NUSA DUA, Indonesia (Reuters) - Haze due to forest fires in top palm oil producer Indonesia has likely affected the quality of palm fruits and production of the vegetable oil this year, a leading industry analyst James Fry said on Thursday.
Indonesia has been battling forest fires for months as the El Nino weather pattern this year exacerbated the annual drought. The fires caused thick haze which often drifted to neighboring Malaysia and Singapore.
“The haze is reducing the oil they got from fruit bunches because the fruits aren’t quite as big as they should be,” Fry, the chairman of commodities consultancy LMC International said in an interview on the sidelines of a palm conference in Indonesia.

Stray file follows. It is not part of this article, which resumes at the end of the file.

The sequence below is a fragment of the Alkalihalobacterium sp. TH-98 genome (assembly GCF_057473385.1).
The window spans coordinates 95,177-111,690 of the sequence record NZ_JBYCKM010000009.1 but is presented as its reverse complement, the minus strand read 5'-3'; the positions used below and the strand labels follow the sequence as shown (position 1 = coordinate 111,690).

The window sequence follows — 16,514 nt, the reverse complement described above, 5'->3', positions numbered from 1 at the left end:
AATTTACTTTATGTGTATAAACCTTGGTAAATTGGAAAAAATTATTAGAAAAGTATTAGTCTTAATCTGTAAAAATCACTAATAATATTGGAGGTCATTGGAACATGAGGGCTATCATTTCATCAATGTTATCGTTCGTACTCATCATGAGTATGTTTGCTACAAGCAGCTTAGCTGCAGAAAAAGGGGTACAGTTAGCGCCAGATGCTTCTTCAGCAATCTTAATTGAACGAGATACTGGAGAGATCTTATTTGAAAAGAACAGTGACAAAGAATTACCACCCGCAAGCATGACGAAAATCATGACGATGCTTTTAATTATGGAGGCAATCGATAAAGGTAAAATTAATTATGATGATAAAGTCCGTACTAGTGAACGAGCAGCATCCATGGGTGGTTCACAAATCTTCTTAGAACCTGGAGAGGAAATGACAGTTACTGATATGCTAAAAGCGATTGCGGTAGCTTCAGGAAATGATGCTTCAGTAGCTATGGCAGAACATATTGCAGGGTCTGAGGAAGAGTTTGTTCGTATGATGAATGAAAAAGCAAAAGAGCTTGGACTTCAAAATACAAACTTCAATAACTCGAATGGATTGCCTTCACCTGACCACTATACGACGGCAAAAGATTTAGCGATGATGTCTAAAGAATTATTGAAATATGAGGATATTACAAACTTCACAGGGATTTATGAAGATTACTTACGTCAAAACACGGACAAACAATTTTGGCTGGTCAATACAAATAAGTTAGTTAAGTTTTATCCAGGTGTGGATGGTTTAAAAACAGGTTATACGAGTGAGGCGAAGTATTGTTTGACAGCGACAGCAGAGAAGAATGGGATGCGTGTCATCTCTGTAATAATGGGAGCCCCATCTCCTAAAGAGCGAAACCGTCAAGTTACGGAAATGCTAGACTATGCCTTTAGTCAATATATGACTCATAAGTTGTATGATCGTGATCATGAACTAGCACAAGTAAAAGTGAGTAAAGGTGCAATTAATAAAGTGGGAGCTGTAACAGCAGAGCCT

A total of 857,756 hectares of area (2.12 million acres) had been burned this year, government data showed, the worst since 2015.
Combined with the prolonged drought and cut back on fertilizer due to low palm prices, he said it is “quite possible” there will be no growth in palm output this year in Indonesia.
“(Palm planters) are saying they are still waiting for proper rain to come,” he said.
Indonesia’s weather agency had expected rain to start falling this month, but rain so far have been sparse and fires continue in Sumatra and Kalimantan island, the centers of Indonesia’s palm area.
Alpian Arahman, a palm planter from Indonesia’s Bangka Belitung Province off Sumatra island, said the rainy season has yet to arrive at his plantation.
“It is looking like we won’t have enough rain until December and this could delay the next harvest season.
“We should be fertilizing by now but we can’t fertilize dry soil, we are waiting for the rain,” he said.
Reporting by Fransiska Nangoy; Editing by Chizu Nomiyama